So, I voted with my credit card and purchased one of these from Amazon – it wasn’t “cheap” at c.£200 but it will let me scale my environment bigger than I could previously manage which means less power, cost, CO2 and all the other usual arguments you try to convince yourself that a gadget is REQUIRED.

So the configuration I ended up with is as follows;

1 x HP ML115G5, 8Gb RAM, 144Gb SATA HDD c.£300 (see here) but with more RAM
1 x 128Gb Kingston 2.5” SSDNow V-Series SSD c£205

I installed ESX4U1 classic on the physical hardware then installed 8 x ESXi 4U1 instances as virtual machines inside that ESX installation

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This diagram shows the physical server’s network configuration

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In order for virtualized ESXi instances to talk to each other you need to update the security setting on the physical host’s vSwitch only as shown below;

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This diagram shows the virtual network configuration within each virtualized ESXi VM with vSwitch and dvSwitch config side-side.

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I then built a Windows 2008R2 Virtual Machine with vCenter 4 Update 1 as a virtual machine and added all the hosts to it to manage

I clustered all the virtual ESXi instances into a single DRS/HA cluster (turning off admission control as we will be heavily oversubscribing the resources of the cluster and this is just a lab/PoC setup

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Cluster Summary – 8 x virtualized ESXi instances – note the heavy RAM oversubscription, this server only has 8Gb of physical RAM – the cluster thinks it has nearly 64Gb

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I then built an OpenFiler Virtual Machine and hooked it up to the internal vSwitch so that the virtualized ESXi VMs can access it via iSCSI, it has a virtual disk installed on the SSD presenting a 30Gb VMFS volume over iSCSI to the virtual cluster nodes (and all the iSCSI traffic is essentially in-memory as there is no physical networking for it to traverse.

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Each virtualized ESXi node then runs a number of nested virtual machines (VM’s running inside VMs)

In order to get Nested virtual machines to work; you need to enable this setting on each virtualized ESXi host (the nested VM’s themselves don’t need any special configuration)

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Once this was done and all my ESXi nodes were running and settled down, I have a script to build out a whole bunch of nested virtual machines to execute on my 8-node cluster. the VM’s aren’t anything special – each has 512Mb allocated to it and won’t actually boot past the BIOS because my goal here is just to simulate a large number of virtual machines and their configuration within vCenter, rather than meet an actual workload – remember this is a single server configuration and you can’t override the laws of physics, there is only really 8Gb or RAM and 4 CPU cores available.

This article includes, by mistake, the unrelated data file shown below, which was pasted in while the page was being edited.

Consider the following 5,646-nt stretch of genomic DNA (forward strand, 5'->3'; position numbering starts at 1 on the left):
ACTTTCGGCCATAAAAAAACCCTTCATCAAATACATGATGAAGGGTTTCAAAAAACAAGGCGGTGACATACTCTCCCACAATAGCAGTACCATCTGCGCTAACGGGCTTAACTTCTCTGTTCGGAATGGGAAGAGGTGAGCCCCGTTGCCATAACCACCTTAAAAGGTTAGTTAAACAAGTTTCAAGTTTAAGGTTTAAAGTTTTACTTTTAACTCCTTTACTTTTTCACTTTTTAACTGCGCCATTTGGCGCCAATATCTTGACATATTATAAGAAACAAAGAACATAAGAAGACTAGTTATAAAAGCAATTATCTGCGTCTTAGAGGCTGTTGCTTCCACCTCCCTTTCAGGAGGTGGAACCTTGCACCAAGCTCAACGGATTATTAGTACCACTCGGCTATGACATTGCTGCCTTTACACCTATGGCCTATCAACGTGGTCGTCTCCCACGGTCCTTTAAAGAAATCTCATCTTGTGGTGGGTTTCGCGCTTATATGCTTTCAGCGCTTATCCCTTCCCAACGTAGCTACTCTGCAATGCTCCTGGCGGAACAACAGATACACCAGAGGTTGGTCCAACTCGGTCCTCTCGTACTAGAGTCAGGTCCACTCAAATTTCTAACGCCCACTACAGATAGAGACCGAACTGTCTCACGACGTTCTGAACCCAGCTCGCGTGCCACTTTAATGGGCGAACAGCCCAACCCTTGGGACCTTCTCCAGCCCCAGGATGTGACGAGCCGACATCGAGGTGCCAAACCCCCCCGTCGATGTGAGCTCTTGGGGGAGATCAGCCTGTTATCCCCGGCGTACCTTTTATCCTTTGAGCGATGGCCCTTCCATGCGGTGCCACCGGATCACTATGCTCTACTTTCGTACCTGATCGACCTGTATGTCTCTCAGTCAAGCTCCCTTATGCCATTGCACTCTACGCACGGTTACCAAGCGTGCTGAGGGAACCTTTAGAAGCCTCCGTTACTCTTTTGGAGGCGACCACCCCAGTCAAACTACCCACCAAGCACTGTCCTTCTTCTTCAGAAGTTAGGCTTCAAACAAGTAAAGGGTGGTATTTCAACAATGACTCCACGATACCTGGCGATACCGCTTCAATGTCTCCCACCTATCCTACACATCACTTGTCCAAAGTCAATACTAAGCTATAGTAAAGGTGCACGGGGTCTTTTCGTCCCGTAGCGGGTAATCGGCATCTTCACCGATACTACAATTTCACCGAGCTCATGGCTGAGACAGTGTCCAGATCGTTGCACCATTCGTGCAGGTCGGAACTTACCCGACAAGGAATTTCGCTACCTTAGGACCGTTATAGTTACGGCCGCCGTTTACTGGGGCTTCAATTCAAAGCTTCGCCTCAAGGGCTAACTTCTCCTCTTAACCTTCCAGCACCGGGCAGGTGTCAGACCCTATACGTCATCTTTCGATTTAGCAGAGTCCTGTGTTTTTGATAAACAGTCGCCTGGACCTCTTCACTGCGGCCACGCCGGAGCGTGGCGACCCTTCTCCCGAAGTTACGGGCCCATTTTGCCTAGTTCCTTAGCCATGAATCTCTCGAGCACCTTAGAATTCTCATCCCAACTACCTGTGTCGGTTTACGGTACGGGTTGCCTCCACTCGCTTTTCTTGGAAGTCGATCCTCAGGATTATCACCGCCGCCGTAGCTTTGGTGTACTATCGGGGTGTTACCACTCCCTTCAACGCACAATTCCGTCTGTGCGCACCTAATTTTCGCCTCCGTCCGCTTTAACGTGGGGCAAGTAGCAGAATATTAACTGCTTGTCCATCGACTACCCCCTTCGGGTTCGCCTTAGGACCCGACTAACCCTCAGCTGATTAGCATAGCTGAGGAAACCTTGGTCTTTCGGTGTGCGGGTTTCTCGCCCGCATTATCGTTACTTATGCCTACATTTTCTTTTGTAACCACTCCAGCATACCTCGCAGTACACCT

Each of the virtual machines was connected to a dvSwitch for VM traffic – which you can see here in action (the dvUplink is actually a virtual NIC on the ESXi host).

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I power up the virtual machines in batches of 10 to avoid swamping the host, but the SSD is holding up very well against the I/O

With all 60 of the nested VMs and virtualized ESXi instances loaded these are the load stats

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I left it to idle overnight and these are the performance charts for the physical host; the big spike @15:00 was the scripts running to deploy the 60 virtual machines

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Disk Latency

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Physical memory consumption – still a way to go to get it to 8Gb – who says oversubscription has no use? 🙂

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So, in conclusion – this shows that you can host a large number of virtual machines for a lab setup, this obviously isn’t of much use in a production environment because as soon as those 60VM’s actually start doing something they will consume real memory and CPU and you will run out of raw resources.

The key to making this usable is the solid state disk – in my previous experiments I found SATA disks just got soaked under load and caused things like access to the VMFS to fail (see this post for more details)

Whilst not a production solution, this sort of setup is ideal for VCP/VCDX study as it allows you to play with all the enterprise level features like dvSwitch and DRS/HA that really need more than just a couple of hosts and VMs to understand how they really work. for example; you can power-off one of the virtual ESXi nodes to simulate a host failure and invoke the HA response, similarly you can disconnect the virtual NIC from the ESXi VM to simulate the host isolation response.

Whilst this post has focused on non-production/lab scenarios it could be used to test VMware patch releases for production services if you are short on hardware and you can quite happily run Update manager in this solution.

If you run this lab at home it’s also very power-efficient and quiet, there are no external cables or switches other than a cross-over cable to a laptop to run the VI Client and administer it; you could comfortably have it in your house without it bothering anyone – and with an SSD there is no hard disk noise under load either 🙂

Thin-provisioning also makes good use of an SSD in this situation as this screenshot from a 30Gb virtual VMFS volume shows.

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The only thing  you won’t be able to play around with seriously in this environment is the new VMware FT feature – it is possible to enable it using the information in this post and learn how to enable/disable but it won’t remain stable and the secondary VM will loose sync with the primary after a while as it doesn’t seem to work very well as a nested VM. If you need to use FT for now you’ll need at least 2 physical FT servers (as shown in the original vTARDIS demo)

If you are wondering how noisy it it at power-up/down TechHead has this video on YouTube showing the scary sounding start-up noise but how quiet it gets once the fan control kicks-in.

ML115 G5 Start-up Noise

Having completed my VCP4 and 3 I’m on the path to my VCDX and next up is the enterprise exam so this lab is going to be key to my study when the vSphere exams are released.